Disadvantages to online bank cash deposits

These limitations on cash deposits leave you with certain disadvantages. For one, putting cash in the mail or into an ATM lacks the certainty of handing the money to a bank teller and leaving the bank with a receipt in hand.

For another, mailing in cash will cause a delay in when the deposit is reflected in your account. That delay could be inconvenient if you need to write checks against the deposit, and it also could cost you a few days' worth of interest.

To some extent, these disadvantages could be reduced by special mailing of your deposit, such as registered mail for security or express mail for timing. However, that would cost you every time you wanted to make a deposit.

How to deposit cash into an online bank account

Here are five options for dealing with the problem of depositing cash into an online account:

1. Minimize cash receipts. This may depend on what you do for a living, but if possible, encourage payment via check rather than cash.

2. Choose an online bank that accepts ATM deposits. These are at least a little better than mailed deposits, but not all online banks accept deposits via ATM.

3. Consolidate deposits to make special handling worthwhile. The costs involved in registered or express mail become smaller as a percentage of a large deposit. If you can stay away from several small deposits in favor of the occasional large one, it may be more worthwhile - as long as this doesn't entail the risk of leaving large amounts of cash sitting around.

4. Stick with a traditional branch-based bank. Online banking may not be feasible if you have regular cash income.

5. Split your banking for transactions and interest-earning purposes. In other words, maintain a traditional bank checking account, but accumulate savings in an online savings, money market account or certificate of deposit (CD) to reap the interest rate advantage online banks often offer.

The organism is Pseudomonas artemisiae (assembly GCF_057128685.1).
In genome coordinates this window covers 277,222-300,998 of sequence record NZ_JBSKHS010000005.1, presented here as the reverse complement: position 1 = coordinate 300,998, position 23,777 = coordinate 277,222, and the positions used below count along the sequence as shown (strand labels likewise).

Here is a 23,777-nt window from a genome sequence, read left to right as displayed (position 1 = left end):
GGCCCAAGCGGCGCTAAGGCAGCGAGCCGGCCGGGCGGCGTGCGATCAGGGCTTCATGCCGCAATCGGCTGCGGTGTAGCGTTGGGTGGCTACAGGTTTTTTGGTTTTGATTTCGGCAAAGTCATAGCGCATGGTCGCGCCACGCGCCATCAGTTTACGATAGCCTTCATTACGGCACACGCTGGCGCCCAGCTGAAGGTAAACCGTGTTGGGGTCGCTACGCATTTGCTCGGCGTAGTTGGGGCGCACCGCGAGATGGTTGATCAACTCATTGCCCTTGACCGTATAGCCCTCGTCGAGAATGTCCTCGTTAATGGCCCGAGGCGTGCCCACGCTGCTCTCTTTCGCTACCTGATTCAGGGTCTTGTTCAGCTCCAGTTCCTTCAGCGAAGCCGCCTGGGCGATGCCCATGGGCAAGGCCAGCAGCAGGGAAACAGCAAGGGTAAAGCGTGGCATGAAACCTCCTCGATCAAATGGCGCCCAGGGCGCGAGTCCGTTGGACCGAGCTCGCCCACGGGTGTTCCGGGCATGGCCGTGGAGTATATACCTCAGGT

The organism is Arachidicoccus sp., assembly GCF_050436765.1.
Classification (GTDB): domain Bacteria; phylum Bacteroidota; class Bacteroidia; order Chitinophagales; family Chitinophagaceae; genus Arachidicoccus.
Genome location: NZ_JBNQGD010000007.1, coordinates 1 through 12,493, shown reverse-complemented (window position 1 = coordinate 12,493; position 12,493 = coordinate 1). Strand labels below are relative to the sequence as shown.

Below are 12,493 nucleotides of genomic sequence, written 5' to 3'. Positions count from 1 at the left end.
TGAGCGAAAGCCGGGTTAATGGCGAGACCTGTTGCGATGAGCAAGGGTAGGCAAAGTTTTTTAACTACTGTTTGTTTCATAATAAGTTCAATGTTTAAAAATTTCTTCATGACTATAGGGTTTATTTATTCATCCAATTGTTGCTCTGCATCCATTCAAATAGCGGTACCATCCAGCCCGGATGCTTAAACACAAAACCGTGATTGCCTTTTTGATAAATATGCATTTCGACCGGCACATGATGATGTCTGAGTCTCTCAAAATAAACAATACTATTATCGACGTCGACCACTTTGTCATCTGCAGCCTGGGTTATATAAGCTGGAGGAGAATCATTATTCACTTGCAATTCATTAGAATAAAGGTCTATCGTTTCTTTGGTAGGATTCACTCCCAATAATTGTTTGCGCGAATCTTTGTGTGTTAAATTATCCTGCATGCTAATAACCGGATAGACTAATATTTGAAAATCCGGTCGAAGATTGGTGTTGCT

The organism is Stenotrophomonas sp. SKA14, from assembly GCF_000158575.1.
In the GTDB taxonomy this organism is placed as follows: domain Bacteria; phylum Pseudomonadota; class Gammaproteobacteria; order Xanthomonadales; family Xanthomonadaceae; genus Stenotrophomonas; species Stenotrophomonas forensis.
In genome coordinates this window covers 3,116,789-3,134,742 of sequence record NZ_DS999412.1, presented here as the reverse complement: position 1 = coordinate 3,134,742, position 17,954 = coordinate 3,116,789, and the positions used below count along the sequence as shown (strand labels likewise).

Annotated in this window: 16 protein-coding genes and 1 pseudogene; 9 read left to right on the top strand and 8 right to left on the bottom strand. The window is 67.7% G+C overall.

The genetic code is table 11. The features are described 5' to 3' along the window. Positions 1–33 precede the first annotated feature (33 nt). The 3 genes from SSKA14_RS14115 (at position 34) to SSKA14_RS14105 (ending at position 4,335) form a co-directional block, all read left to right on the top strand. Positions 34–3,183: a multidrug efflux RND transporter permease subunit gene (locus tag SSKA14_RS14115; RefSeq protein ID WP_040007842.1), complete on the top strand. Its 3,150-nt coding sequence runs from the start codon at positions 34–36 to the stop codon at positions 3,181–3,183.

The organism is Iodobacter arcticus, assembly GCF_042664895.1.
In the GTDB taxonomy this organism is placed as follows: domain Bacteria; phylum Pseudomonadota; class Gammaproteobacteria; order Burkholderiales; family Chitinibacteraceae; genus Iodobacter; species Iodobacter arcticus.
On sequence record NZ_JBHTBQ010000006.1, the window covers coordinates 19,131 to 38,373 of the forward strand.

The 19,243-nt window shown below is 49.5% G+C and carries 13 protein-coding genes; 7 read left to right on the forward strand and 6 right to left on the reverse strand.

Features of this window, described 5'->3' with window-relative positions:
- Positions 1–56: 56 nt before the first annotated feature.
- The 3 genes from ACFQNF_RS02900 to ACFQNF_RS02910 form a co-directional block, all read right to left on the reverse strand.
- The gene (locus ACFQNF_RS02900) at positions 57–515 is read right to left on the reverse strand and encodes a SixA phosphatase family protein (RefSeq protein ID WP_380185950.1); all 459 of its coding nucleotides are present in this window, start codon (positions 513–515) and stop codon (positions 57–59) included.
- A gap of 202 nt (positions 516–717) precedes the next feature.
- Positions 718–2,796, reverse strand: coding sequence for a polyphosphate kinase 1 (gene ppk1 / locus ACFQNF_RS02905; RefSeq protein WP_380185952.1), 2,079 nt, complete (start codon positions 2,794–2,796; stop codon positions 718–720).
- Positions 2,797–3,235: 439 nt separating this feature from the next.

Generally speaking, online banking offers consumers several advantages, including advanced technology, low-cost checking and higher interest on deposits. However, the awkwardness of handling cash is a difficulty if you need to make regular cash deposits. This illustrates that there really isn't one banking solution that is best for all people, but that choosing a bank comes down to matching a bank's features and capabilities with your needs.

Comment: Do you prefer an online or traditional bank for your deposits? Why did you choose your current financial institution? 

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How can I get my paycheck directly deposited into the bank?

Free checking account and credit card offers - what's the catch?

Direct deposit into savings or checking?

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How do I invest when I'm 2 years away from retirement?

December 3, 2015

| MoneyRates.com Senior Financial Analyst, CFA

Q: I am 60 years old and plan to retire at 62. Because Social Security would not be enough to live on, I plan to invest some money from my 401(k) in order to have some extra income. Could you advise on an investment product?

A: Your question touches on two key issues that go a long way to determining what type of investment product you should consider: time horizon and withdrawal rates. In addition to looking at those considerations, it might also be worth revisiting your Social Security strategy.

Time horizon

It is easy to assume that being two years from retirement equates to a fairly short investment horizon. However, before you retreat completely to certificates of deposit (CDs) or savings accounts, keep in mind that your actual time horizon is probably closer to 25 years than two years. This is because your probable life span means you should be investing for a long time to come. It might be wise to keep some growth element in your 401(k) plan, perhaps in a balanced stock/bond portfolio, especially since that plan is complementing Social Security payments, which effectively have the characteristics of an income investment.

Withdrawal rate

If you plan to withdraw money from your 401(k) at a low percentage rate - say 4 percent or less - you should be able to sustain your balance without rapidly drawing it down. This would allow you to assume a longer time horizon and invest more aggressively. However, a higher rate of withdrawal is likely to draw your balance down more rapidly. This effectively shortens your time horizon, pointing you towards more conservative investments for liquidity reasons. The problem is, with rates on savings accounts near zero and even 30-year Treasuries barely yielding 3 percent, this will greatly lower your return potential.